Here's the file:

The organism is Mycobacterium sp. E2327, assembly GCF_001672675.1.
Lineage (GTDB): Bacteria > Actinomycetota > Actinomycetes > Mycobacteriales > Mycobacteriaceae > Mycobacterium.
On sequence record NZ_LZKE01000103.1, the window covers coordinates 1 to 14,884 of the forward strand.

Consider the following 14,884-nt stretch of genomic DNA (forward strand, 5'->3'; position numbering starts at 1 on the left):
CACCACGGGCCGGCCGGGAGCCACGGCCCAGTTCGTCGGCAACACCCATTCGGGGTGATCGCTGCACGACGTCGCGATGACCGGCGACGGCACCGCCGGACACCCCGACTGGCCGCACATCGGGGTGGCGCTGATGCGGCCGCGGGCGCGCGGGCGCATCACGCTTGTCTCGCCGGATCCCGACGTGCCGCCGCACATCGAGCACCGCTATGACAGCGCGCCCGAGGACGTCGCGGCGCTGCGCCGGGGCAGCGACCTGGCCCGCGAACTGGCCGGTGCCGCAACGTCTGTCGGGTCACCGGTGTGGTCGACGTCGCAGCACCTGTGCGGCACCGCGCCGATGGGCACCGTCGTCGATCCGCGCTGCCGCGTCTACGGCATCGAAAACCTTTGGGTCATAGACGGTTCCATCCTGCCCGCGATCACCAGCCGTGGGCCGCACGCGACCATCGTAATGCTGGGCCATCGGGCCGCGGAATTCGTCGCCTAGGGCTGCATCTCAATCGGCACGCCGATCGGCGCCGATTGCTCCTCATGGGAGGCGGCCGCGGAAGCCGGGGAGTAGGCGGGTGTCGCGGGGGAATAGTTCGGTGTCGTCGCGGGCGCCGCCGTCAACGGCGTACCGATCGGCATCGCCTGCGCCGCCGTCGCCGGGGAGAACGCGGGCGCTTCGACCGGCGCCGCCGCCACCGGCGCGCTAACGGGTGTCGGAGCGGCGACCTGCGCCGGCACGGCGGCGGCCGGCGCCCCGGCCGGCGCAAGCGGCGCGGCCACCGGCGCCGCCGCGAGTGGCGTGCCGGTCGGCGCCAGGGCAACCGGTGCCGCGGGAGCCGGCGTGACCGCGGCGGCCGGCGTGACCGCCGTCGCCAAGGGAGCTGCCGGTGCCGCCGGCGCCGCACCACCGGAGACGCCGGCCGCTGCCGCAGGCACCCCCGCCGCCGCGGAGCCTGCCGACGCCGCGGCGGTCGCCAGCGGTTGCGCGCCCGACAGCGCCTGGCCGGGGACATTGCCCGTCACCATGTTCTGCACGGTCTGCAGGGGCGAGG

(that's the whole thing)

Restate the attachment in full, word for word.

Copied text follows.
The organism is Mycobacterium sp. E2327, assembly GCF_001672675.1.
Lineage (GTDB): Bacteria > Actinomycetota > Actinomycetes > Mycobacteriales > Mycobacteriaceae > Mycobacterium.
On sequence record NZ_LZKE01000103.1, the window covers coordinates 1 to 14,884 of the forward strand.

Consider the following 14,884-nt stretch of genomic DNA (forward strand, 5'->3'; position numbering starts at 1 on the left):
CACCACGGGCCGGCCGGGAGCCACGGCCCAGTTCGTCGGCAACACCCATTCGGGGTGATCGCTGCACGACGTCGCGATGACCGGCGACGGCACCGCCGGACACCCCGACTGGCCGCACATCGGGGTGGCGCTGATGCGGCCGCGGGCGCGCGGGCGCATCACGCTTGTCTCGCCGGATCCCGACGTGCCGCCGCACATCGAGCACCGCTATGACAGCGCGCCCGAGGACGTCGCGGCGCTGCGCCGGGGCAGCGACCTGGCCCGCGAACTGGCCGGTGCCGCAACGTCTGTCGGGTCACCGGTGTGGTCGACGTCGCAGCACCTGTGCGGCACCGCGCCGATGGGCACCGTCGTCGATCCGCGCTGCCGCGTCTACGGCATCGAAAACCTTTGGGTCATAGACGGTTCCATCCTGCCCGCGATCACCAGCCGTGGGCCGCACGCGACCATCGTAATGCTGGGCCATCGGGCCGCGGAATTCGTCGCCTAGGGCTGCATCTCAATCGGCACGCCGATCGGCGCCGATTGCTCCTCATGGGAGGCGGCCGCGGAAGCCGGGGAGTAGGCGGGTGTCGCGGGGGAATAGTTCGGTGTCGTCGCGGGCGCCGCCGTCAACGGCGTACCGATCGGCATCGCCTGCGCCGCCGTCGCCGGGGAGAACGCGGGCGCTTCGACCGGCGCCGCCGCCACCGGCGCGCTAACGGGTGTCGGAGCGGCGACCTGCGCCGGCACGGCGGCGGCCGGCGCCCCGGCCGGCGCAAGCGGCGCGGCCACCGGCGCCGCCGCGAGTGGCGTGCCGGTCGGCGCCAGGGCAACCGGTGCCGCGGGAGCCGGCGTGACCGCGGCGGCCGGCGTGACCGCCGTCGCCAAGGGAGCTGCCGGTGCCGCCGGCGCCGCACCACCGGAGACGCCGGCCGCTGCCGCAGGCACCCCCGCCGCCGCGGAGCCTGCCGACGCCGCGGCGGTCGCCAGCGGTTGCGCGCCCGACAGCGCCTGGCCGGGGACATTGCCCGTCACCATGTTCTGCACGGTCTGCAGGGGCGAGG